Aureole etc.

Golden Age singers

Nimbus on-line

Faure songs
Charlotte de Rothschild (soprano);

  Founder: Len Mullenger
Classical Editor: Rob Barnett

TIMOTHY MOORE - 1922 -2003

Timothy Moore, who died on 1 February 2003, was an exceptionally talented composer, who was Director of Music at Dartington Hall School for many years.

The second son of the philosopher G. E. Moore, he was born in Cambridge in 1922. At the age of eight he was sent to the Dragon School, Oxford, recalling many years later its harsh regime; but his unhappiness there was transformed when he later went to Dartington Hall School in Devon, one of a small number of pioneering, co-educational schools which gave children considerable freedom to develop at their own pace. Here his musical gifts began to blossom. He started to compose, and discovered jazz, which was to become a lifelong interest and had a profound influence on his compositional style.

He won a scholarship to read moral sciences at Trinity College, Cambridge, but being still too young went for a year to Edinburgh University, studying under Donald Tovey. At Cambridge, interrupted by the war during which he was a conscientious objector, he read both philosophy and music, gaining a double First.

This was followed by a year as a composition scholar at the Royal College of Music under Herbert Howells and Edmund Rubbra, where he won a number of prizes. He also worked as a jazz pianist, including a stint in Humphrey Lyttleton's band.

After leaving the RCM he studied privately with Michael Tippett who was then Director of Music at Morley College, and this led to his doing some evening-class teaching there. His compositions began to be published, among them three Two-part Inventions for piano and a Suite in G for recorder trio.

In 1950 Moore returned to Dartington Hall School to become its Director of Music, a. post he was to hold for the next 32 years. Here he became a devoted and inspirational teacher, whether conducting the school choir (for which his numerous arrangements of Negro-spirituals were something of a speciality), leading the jazz band or imparting the intricacies of 16th century counterpoint. His interest in jazz, well ahead of its belated recognition in education generally, rubbed off on generations of his pupils, some of whom went on to become established players themselves.

At Dartington he wrote much music for children, including several musicals in collaboration with David Gribble with whom he also wrote a cantata 'The Scrapyard'. He gave many two-piano recitals with Roy Truby, which included broadcasts on BBC radio.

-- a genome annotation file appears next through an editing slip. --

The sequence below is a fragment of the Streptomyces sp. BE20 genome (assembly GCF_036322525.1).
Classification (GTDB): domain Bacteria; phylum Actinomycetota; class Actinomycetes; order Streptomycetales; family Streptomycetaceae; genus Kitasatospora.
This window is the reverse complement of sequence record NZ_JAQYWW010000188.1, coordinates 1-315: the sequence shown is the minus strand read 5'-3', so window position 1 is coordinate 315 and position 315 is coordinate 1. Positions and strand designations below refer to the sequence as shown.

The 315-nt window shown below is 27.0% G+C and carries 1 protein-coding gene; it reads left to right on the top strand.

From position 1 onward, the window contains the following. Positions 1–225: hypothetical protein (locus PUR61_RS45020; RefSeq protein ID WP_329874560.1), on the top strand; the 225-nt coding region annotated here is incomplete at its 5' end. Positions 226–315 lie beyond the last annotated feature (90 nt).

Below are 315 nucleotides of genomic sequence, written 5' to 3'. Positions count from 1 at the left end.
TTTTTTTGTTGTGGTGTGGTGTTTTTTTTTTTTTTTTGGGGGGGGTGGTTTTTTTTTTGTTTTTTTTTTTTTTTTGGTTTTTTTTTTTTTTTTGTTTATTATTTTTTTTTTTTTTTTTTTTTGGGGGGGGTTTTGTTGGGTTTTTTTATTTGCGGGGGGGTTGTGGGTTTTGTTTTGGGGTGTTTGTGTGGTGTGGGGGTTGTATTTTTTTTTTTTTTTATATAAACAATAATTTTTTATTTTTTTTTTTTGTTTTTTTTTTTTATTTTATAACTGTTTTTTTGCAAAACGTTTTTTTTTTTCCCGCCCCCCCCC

His renewed friendship with his Russian-born school-friend Diana Miller, who became the director of the first Anglo-Soviet joint company, led to his organising visits to this country by a Composers' Union delegation, with pupils from the Gnessin Music School (among them the young Yevgeny Kissin), which resulted in relations between their Union and our Composers' Guild being re-established after an interval of some thirty years. This in turn led to many performances and broadcasts of his music in the then Soviet Union and widespread recognition in that country.

His style of composition was individual and difficult to pigeon-hole, owing something to Hindemith, the English madrigalists and Bach as well as to jazz. Although he loved the freedom and elasticity which jazz offered he was also a meticulous composer with a deep interest in counterpoint. Examples of ingenious devices abound in his works although they are always made to seem entirely natural. His compositions cover a wide range - choral, vocal, orchestral and instrumental, some of the latter including some unusual combinations such as vibraphone, oboe, horn and piano.

He was a much-loved if eccentric personality, retiring, unworldly and hopelessly at sea in many practical matters. A confirmed bachelor nothing could shake him from his normal routine, to the frequent exasperation of his friends; 'I can't possibly see you at 5.30, I'm having my bath' an oft- quoted remark. His bushy beard reminded one of Brahms or a Russian Orthodox priest and his style of dress could at times be startling. His work-room was littered with papers, and he carried economy to extremes by covering every inch of paper with minute hieroglyphics. In his recent letter-writing he adopted a system of simplified spelling, to the amusement (or annoyance!) of his recipients. He was something of a gourmet, with a love of good wine and cigars, and he could be very good company, kind and generous and blessed with a child-like innocence and sense of fun.

He continued to compose, and to perform as jazz pianist, right to the end of his life, and in February last year a concert of his music to celebrate his eightieth birthday was given in Cambridge. Although he won some success as a composer; with a number of publications and broadcasts, the fact remains that he was probably better known in Russia than in Britain, and in his latter years he worked hard to try to achieve wider recognition in this country, something which he never quite succeeded in but richly deserved.

© Nicholas Marshall - 2003

Return to Index

Untitled Document

Reviews from previous months
Join the mailing list and receive a hyperlinked weekly update on the discs reviewed. details
We welcome feedback on our reviews. Please use the Bulletin Board
Please paste in the first line of your comments the URL of the review to which you refer.